We’ve all got an Avett Story: An interview with Marilyn Tennant

If you’ve bought an Avett concert ticket or album, then you’ve helped write the story of the Avett Brothers. The plan is once a week to interview a fan to get their Avett story. This week’s interview is with Marilyn Tennant

Where are you from and where did you grow up?

Holt, MI. My dad was in the Air Force, so I grew up in Washington State, California, Mississippi, and Michigan.

What is your earliest music memory?

My mom rocking out in the car to The Rolling Stones’ “I Can’t Get No Satisfaction.” She was in a bad mood before, probably unsatisfied about something, and then this song came on the radio and just flipped her mood entirely. It was then that I realized the transformative power of music. Also, my dad use to sing me lullabies on his guitar to drift me off to sleep. I’m thankful music has been present in my life as a happy outlet to express myself through, hide away with, show off with, and otherwise just have a positive relationship with. No matter where we moved, there was always an acoustic guitar around the house to pick up and play. What’s even more awesome about music is that it is the universal language that all can understand, no matter where you go or what language you speak.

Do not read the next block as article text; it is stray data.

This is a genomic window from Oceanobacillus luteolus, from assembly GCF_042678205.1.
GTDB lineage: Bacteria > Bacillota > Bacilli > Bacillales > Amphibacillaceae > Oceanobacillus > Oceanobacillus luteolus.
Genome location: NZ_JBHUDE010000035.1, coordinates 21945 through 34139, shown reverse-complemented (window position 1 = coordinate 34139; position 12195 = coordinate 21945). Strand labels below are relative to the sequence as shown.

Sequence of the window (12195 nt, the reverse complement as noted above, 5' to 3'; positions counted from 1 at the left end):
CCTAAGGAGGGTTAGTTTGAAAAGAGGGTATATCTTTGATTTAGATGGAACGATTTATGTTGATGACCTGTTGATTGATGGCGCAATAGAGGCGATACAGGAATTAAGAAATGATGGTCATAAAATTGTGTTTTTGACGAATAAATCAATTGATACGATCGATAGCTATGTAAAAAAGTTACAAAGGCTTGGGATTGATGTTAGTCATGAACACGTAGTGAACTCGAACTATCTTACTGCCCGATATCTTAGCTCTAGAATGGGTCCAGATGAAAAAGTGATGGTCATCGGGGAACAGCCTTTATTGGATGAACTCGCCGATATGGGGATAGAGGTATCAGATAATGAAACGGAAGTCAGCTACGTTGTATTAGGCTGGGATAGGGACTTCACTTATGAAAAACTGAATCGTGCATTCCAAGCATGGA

What was the first musician/band that you loved?

By immersion, I just fell in love with my dad’s generation of music. Especially Eric Clapton. Now if you want to know my very first childhood musical crush, it was The Monkees. Oh that Davy Jones…but I will NOT mention anything about my Paula Abdul phase!

What was the first record you bought? 

It was a Jerry Lee Lewis cassette tape. “Great Balls of Fire” was my first dance routine I learned in tap class at 6 or 7-years-old. I’m guessing I drove my parents mad playing it repeatedly.

What was your first concert?

The Smashing Pumpkins. Garbage opened for them. I think I was 14.

How did you first discover the Avett Brothers?

I was at Bonnaroo ‘06 and absolutely miserable from being there. Me and my boyfriend at the time were on our way to see Les Claypool perform at one of the main stages when we passed by this smaller stage, and there were these three guys up there playing what I would call punk music on acoustic instruments. I had never seen or heard anything like it. I gravitated to the stage like a mosquito to a fly trap. It flipped my mood. The transformative power of music. I was mesmerized. My boyfriend tried, but could not talk me into leaving that tent. There was an argument. I did not make it that day to see Les Claypool. That is all I remember.

When was your first Avett Concert and what did you think afterwards?

See above.

How many Avett shows have you been to?

I forgot my login password to the database and can’t get in, but I’m going to say about 18.

What is the farthest you have traveled to go to an Avett Show?